LAS VEGAS -- Five things we learned from Saturday's Manny Pacquiao-Timothy Bradley Jr. card at the MGM Grand:
1. Anyone can fall victim to a bad decision
Conventional wisdom, for whatever it's worth, holds that close, controversial decisions will always fall in favor of the "house" fighter, the man who brings in the most money for the promoter, the venue and the TV network. That isn't always true, of course -- Oscar De La Hoya, for example, might have gotten the benefit of the doubt against Felix Sturm, but he certainly didn't in his second fight with Shane Mosley. But Saturday night stands as Exhibit A for the argument that, on the right night -- or the wrong night, depending on your perspective -- anyone can be on the receiving end of a bad decision.
Pacquiao is one of the two biggest stars in the sport. He is the unquestioned No. 1 at Top Rank, which promoted Saturday's show. A potential showdown with Floyd Mayweather Jr. would have been the richest fight in the history of the sport. And in the eyes of the great majority of observers, he didn't just beat Timothy Bradley Jr., he dominated him. This wasn't even comparable to Pacquiao's disputed wins over Juan Manuel Marquez, which almost everyone agrees were both at least close. To be fair, although there were some isolated dissenters ringside who gave Saturday's fight to Bradley, the great majority saw it as at least a 116-112 win for Pacquiao -- and plenty reckoned it was wider than that. (I scored it 117-111; ESPN.com's Dan Rafael and HBO's unofficial official, Harold Lederman, scored it 119-109.) In the immediate aftermath, before the scores were announced, even Bradley didn't seem to think he had won.
This was just a stunning, breathtaking decision. Even in the light of the following day, it's difficult to know what else to say.
2. Timothy Bradley deserves credit, anyway
Before the scores were announced, I anticipated writing a piece that congratulated Bradley on making a determined effort to win, especially during the first half to two-thirds of the fight, when he displayed a seemingly unwise willingness to exchange, and kept swinging even when he was tagged and his knees buckled after absorbing Pacquiao left hands. At least for the first nine rounds or so, it was, as one observer expressed it to me afterward, "one of the most exciting one-sided fights I've seen," and that was largely due to Bradley's determination and bravery. And, it turns out, he did it all with a fractured left foot and swollen right ankle. It isn't his fault he was awarded the decision. The judges deserve opprobrium, but not Bradley.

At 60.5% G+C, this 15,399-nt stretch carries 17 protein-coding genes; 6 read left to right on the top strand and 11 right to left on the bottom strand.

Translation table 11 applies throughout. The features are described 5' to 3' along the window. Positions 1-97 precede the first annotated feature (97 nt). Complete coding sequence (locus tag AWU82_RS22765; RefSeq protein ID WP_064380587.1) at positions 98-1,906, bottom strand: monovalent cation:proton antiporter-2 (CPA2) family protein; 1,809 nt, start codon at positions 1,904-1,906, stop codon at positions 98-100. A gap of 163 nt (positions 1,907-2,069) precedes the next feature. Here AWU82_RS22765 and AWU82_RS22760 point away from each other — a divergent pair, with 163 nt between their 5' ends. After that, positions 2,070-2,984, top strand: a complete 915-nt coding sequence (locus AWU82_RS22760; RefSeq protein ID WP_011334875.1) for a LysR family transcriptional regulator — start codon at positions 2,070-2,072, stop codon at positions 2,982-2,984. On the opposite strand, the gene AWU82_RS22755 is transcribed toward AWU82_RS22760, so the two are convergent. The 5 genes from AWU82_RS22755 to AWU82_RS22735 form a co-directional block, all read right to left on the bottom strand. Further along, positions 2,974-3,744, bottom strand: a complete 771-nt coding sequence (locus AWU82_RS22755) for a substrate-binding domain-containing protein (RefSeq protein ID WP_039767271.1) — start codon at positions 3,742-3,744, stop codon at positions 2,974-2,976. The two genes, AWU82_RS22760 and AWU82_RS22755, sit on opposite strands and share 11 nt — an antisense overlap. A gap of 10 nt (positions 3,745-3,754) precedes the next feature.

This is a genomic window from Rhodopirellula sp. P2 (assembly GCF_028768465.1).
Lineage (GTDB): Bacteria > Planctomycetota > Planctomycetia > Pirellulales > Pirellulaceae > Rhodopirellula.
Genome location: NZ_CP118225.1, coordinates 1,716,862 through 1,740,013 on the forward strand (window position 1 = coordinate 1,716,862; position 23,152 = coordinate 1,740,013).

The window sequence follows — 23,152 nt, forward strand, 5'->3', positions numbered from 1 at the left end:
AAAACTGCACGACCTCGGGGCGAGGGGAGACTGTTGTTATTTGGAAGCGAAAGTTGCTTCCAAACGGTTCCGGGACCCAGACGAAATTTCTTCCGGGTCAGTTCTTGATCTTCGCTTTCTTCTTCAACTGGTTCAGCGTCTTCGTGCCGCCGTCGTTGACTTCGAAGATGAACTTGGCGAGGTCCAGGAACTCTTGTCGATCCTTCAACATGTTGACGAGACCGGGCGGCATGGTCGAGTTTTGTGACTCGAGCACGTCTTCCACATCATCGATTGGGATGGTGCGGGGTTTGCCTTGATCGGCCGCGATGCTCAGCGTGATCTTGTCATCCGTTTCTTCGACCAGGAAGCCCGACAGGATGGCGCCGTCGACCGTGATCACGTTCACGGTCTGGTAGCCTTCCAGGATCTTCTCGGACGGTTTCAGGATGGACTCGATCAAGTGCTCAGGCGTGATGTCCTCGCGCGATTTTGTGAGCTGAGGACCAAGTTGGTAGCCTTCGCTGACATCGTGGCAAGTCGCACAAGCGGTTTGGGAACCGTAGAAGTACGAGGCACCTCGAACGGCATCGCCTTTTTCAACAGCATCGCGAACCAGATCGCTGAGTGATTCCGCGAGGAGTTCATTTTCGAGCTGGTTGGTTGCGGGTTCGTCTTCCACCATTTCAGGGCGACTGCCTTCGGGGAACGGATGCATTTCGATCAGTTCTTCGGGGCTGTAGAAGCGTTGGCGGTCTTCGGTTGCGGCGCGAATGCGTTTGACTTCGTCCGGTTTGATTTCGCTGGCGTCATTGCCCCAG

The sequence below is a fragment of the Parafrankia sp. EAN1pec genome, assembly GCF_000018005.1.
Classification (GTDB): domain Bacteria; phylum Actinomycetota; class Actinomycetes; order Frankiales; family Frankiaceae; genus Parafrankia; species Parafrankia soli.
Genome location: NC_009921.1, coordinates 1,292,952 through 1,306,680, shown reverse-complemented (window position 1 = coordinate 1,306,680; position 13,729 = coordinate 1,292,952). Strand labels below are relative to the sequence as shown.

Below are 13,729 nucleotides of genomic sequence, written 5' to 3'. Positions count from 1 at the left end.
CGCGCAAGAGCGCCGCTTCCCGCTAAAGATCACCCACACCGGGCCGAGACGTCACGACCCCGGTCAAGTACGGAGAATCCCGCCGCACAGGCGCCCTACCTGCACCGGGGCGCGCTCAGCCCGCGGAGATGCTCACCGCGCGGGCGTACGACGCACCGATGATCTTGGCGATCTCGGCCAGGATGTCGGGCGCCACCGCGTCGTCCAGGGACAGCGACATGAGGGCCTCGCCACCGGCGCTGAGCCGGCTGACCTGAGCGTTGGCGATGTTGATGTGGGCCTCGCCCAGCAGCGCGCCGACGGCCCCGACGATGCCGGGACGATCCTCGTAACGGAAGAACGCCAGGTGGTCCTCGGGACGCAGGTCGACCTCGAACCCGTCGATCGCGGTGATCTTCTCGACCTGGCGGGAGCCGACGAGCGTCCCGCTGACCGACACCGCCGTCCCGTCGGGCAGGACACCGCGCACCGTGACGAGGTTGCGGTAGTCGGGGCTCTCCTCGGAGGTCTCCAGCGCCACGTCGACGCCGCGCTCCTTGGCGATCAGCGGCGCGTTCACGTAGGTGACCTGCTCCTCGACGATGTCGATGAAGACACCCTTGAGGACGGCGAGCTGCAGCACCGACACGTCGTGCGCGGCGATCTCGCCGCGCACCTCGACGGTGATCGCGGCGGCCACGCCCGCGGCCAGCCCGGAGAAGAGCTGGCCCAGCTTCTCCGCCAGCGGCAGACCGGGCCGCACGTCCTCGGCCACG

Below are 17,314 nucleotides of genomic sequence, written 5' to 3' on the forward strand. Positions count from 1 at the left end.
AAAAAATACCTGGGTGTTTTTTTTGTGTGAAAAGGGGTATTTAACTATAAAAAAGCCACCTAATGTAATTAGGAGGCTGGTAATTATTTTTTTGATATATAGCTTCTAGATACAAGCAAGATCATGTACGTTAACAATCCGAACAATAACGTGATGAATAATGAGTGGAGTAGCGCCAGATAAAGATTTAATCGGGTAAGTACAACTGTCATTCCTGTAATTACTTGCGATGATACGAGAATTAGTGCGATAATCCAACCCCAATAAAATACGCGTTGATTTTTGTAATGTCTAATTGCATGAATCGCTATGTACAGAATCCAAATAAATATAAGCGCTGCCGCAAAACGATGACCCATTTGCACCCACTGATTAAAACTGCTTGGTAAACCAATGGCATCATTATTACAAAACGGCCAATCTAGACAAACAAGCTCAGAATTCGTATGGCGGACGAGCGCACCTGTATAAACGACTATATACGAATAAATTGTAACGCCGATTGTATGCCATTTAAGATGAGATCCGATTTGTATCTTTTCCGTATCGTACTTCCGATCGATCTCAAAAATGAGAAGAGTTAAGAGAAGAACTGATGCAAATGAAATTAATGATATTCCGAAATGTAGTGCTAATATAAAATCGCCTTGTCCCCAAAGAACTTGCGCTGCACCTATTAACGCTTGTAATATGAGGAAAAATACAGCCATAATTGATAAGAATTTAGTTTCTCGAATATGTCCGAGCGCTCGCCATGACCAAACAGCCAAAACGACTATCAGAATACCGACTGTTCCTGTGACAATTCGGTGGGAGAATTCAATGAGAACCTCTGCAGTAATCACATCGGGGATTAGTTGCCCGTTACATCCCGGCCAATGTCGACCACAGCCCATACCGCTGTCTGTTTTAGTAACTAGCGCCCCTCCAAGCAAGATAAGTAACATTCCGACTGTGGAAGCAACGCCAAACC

3. Boxing continues to be the theater of the bizarre
Almost from beginning to end, it was one of those nights: the shocking suddenness of the Randall Bailey win over Mike Jones; the bizarre quadruple foul (low blow/head-butt/kidney punch/free shot to the head) that prematurely ended Jorge Arce's night; the Case of the Missing Manny before the main event; the astonishing scoring in that fight; and at the end, an officially victorious but subdued Bradley answering questions at the postfight news conference from a wheelchair. Only in boxing. You can't make this stuff up.
4. Rigondeaux is ready
Guillermo Rigondeaux's relatively modest 10-0 professional record is misleading; after a lengthy and outstanding amateur career, Rigondeaux is the real deal and a polished product. Granted, Teon Kennedy offered no kind of opposition at all, but Rigondeaux is a special talent worthy of a big fight against any of the other top names in or around the 122-pound division. Unfortunately for him, Nonito Donaire likely isn't interested; nor, probably, is Toshiaki Nishioka. If Arce and Donaire don't tangle next (and there is a good chance they will), a Rigondeaux-Arce matchup would be mouth-watering.
5. But Mike Jones is not
A couple of years ago, Mike Jones was being spoken of as one of the hottest and best young prospects out there. Shane Mosley's trainer, Nazim Richardson, even mentioned him as a possible opponent when Mosley's slated 2010 fight with Andre Berto fell through, following the Haiti earthquake. But since Jones has failed to impress, looking disappointingly pedestrian even in wins against Jesus Soto-Karass and Sebastian Lujan. He was ahead by miles going into the 10th round against Randall Bailey on Saturday night, but the crowd was lustily booing a lackluster performance. Then Bailey's vaunted power dropped Jones on his back and, in the 11th, knocked him cold. This first defeat doesn't in any way have to be a career killer for Jones, but he'll need to retool and regroup off TV for a while as he seeks to prove his early positive reviews weren't premature.